Each year, Preservation Ohio, the state’s original and oldest statewide historic preservation organization, compiles and publishes a list of Ohio’s Most Endangered Historic Sites.
The 2022 list, announced today, includes 13 locations around the Buckeye State including houses, a neighborhood, a church, a former county courthouse, a former school, a lake, and more.
And for 2022, that list includes a site in Mansfield for the very first time.More…
From time to time, we feature information here at 1812Blockhouse about interesting events and happenings within an easy drive of Richland County. We call this series “In Our Backyard.” Of course, we regularly feature the many extraordinary places to visit right here in Richland County and encourage our readers to get out and experience what is on offer in our own backyard.
Today we’re suggesting one of our shortest possible road trips — just 35 or so miles from Mansfield, and perhaps even a shorter driving distance from Bellville and Lexington. We’re also talking about a rarity — a brand new museum that commemorates the life of a President of the United States.
The Warren G. Harding Presidential Library & Museum has been the focus of local, regional, and national attention before and after its recent opening. More…
If you live in Mansfield, there’s a chance that you might live near a residence that was bought out of a book.
A Sears catalog, to be exact.
With Sears in the news this last week with the impending closure of the store at Richland Mall, we are joining those reflecting back on the long history of that retail chain in Mansfield. One unique connection between the two was in the large number of houses which were purchased from Sears and erected along city streets.More…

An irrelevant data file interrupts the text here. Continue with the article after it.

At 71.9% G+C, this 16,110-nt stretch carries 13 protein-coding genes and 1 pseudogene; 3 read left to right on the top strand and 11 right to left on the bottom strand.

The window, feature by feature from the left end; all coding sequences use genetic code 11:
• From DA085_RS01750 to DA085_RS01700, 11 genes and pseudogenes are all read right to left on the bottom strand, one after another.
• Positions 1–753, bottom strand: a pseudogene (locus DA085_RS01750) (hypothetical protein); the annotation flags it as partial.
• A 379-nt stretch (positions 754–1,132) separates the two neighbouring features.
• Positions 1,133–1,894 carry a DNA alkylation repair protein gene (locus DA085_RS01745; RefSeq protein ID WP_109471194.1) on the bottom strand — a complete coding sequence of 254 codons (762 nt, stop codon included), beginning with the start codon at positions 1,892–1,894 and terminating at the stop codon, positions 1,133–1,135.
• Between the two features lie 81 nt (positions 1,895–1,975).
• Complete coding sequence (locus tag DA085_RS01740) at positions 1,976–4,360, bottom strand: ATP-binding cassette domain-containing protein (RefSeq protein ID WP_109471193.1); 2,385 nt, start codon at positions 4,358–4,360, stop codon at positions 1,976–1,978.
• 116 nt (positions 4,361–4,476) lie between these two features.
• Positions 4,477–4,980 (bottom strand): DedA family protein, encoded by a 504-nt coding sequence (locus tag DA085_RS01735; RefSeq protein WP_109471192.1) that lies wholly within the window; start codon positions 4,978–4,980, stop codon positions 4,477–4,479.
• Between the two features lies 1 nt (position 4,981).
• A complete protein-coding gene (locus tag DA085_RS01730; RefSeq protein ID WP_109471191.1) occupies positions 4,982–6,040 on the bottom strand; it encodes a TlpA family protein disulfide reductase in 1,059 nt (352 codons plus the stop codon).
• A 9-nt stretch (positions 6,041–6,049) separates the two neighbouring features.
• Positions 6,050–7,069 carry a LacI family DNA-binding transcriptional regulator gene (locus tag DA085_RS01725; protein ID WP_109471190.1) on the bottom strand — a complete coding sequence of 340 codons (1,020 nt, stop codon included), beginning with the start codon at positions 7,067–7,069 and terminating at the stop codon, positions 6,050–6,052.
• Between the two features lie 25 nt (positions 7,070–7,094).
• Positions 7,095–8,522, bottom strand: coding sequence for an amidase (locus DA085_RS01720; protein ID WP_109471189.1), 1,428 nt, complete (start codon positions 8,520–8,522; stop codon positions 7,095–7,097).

Throughout its history, Richland County has produced or been the home to a wide variety of individuals that have made important contributions to the world. 1812Blockhouse has been sharing their stories in a series we started last year called “Richland Roots.” For other Richland Roots stories, click here.
Occasionally, those tales take a tragic turn. During a film shoot in 1923, an aspiring actress suffered a gruesome fate that cut short what may well have been a brilliant career. This actress not only shared her name with the city of Mansfield, but it was the city that was the source of her professional name – Martha Mansfield. More…
Saturday brought the Secret City Tour sponsored by Downtown Mansfield, Inc., a component part of Saturday and Sunday’s RichHistory Weekend.
As in years past, a sampling of historic buildings in the downtown area were readied for these “sneak peek” tours. Buildings on this month’s edition included 87 West Fourth Street, 111 North Main Street (Second Floor), 137 North Main Street, 100 North Main (Second Floor), 130 North Main (Second Floor), 193 North Main, and 25 North Park.
The aim of the event is not only to provide an opportunity for Mansfielders and others to experience local history, but to demonstrate the potential of these spaces as redevelopment opportunities – the kinds of opportunities that can be fueled with recent downtown living grant funding provided by local civic leaders.More…